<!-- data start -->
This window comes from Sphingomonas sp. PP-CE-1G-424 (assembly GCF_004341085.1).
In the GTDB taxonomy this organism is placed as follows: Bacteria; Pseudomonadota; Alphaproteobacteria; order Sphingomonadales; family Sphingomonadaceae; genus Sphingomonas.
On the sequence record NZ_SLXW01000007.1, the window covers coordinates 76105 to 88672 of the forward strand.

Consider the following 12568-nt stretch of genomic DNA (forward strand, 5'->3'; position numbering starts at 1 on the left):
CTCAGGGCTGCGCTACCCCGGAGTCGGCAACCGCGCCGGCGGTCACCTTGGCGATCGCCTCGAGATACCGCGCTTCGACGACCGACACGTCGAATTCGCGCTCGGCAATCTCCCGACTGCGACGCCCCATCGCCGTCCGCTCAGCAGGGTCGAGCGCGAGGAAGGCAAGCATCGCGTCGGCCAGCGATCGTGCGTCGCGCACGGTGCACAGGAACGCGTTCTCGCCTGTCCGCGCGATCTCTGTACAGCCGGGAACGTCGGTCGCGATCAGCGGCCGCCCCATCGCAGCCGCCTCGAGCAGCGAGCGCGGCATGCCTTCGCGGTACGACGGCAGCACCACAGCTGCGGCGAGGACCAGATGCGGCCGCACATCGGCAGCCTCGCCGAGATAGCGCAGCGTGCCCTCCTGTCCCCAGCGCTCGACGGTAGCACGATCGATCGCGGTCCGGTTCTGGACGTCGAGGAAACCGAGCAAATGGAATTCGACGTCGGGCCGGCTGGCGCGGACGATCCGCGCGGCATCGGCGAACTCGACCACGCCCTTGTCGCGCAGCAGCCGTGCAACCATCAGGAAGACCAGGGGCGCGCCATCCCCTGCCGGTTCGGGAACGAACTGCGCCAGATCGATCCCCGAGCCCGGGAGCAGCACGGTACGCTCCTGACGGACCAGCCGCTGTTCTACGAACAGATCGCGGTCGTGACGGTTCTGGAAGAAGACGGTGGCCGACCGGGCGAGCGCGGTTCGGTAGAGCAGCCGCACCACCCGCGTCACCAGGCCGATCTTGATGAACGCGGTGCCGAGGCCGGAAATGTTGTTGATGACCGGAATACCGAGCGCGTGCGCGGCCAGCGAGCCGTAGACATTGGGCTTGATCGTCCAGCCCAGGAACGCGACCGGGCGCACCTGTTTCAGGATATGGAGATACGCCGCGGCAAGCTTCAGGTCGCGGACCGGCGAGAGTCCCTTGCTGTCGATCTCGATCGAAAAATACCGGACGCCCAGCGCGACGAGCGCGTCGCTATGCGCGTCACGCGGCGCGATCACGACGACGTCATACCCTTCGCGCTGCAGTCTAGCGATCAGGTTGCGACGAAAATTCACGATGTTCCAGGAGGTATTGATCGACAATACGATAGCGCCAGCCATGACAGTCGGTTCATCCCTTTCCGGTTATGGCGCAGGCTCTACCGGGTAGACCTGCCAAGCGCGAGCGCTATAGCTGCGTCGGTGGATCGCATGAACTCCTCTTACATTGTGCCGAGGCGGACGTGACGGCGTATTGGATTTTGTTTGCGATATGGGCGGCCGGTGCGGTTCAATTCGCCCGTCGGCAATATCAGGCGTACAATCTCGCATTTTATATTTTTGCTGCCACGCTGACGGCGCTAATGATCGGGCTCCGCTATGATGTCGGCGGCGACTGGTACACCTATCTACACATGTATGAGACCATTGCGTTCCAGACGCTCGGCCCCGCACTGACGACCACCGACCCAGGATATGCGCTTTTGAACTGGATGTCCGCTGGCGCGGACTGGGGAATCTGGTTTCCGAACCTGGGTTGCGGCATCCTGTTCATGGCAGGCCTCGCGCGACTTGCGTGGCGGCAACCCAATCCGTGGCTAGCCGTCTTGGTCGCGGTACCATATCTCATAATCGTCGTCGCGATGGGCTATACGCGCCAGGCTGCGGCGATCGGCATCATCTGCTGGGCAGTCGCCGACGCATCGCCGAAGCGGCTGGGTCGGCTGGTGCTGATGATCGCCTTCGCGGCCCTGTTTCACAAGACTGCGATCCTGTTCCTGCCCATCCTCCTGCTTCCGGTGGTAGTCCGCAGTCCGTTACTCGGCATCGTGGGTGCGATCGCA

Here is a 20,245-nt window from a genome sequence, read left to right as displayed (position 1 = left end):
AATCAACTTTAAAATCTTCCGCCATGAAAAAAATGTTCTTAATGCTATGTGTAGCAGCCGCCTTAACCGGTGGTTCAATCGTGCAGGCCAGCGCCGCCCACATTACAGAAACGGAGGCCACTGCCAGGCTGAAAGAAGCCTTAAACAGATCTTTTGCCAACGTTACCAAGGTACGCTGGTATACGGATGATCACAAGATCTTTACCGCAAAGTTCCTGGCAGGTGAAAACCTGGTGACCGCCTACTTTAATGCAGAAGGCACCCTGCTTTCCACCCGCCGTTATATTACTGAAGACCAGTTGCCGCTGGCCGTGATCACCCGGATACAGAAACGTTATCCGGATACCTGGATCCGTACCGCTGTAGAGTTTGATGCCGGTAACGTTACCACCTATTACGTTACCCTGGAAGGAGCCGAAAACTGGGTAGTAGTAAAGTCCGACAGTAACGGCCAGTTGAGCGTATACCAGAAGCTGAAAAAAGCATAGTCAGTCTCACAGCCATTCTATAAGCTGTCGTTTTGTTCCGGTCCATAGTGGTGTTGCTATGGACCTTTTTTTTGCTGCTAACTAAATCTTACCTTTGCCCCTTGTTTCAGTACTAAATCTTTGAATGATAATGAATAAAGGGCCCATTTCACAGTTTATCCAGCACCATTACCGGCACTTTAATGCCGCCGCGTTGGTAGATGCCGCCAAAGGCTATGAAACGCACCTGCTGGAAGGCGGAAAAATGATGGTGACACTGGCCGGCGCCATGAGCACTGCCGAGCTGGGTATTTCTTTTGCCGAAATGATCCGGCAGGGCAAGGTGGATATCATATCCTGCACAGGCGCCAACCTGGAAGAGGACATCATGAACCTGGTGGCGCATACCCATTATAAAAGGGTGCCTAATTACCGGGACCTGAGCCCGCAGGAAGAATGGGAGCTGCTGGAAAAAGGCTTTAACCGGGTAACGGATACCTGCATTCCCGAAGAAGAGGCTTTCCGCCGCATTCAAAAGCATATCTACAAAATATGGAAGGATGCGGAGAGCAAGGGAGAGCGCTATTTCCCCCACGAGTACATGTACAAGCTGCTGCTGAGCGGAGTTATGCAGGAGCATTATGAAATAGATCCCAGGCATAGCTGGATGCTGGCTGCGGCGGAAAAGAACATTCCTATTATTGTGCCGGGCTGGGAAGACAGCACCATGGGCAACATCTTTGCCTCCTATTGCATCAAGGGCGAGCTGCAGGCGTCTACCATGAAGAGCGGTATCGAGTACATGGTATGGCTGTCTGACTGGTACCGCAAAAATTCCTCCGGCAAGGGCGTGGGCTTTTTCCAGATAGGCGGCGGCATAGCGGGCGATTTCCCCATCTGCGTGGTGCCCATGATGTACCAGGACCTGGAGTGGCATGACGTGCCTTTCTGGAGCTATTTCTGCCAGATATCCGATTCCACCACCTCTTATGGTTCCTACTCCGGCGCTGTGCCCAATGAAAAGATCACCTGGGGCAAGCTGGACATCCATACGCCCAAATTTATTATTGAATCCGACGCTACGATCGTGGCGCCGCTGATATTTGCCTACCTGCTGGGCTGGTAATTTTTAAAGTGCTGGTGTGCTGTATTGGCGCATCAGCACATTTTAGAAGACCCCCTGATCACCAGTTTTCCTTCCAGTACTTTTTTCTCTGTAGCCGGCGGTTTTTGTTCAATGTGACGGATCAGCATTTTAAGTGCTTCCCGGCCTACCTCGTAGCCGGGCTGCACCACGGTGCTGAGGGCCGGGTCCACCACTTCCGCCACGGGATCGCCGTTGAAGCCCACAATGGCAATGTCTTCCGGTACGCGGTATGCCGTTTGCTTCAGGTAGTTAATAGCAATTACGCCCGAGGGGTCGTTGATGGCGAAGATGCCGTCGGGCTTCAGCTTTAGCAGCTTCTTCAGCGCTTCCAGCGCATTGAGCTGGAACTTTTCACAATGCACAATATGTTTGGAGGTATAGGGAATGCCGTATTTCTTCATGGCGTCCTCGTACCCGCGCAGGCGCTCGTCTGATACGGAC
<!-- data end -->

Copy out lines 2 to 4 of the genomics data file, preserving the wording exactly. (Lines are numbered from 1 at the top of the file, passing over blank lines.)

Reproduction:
In the GTDB taxonomy this organism is placed as follows: Bacteria; Pseudomonadota; Alphaproteobacteria; order Sphingomonadales; family Sphingomonadaceae; genus Sphingomonas.
On the sequence record NZ_SLXW01000007.1, the window covers coordinates 76105 to 88672 of the forward strand.

Consider the following 12568-nt stretch of genomic DNA (forward strand, 5'->3'; position numbering starts at 1 on the left):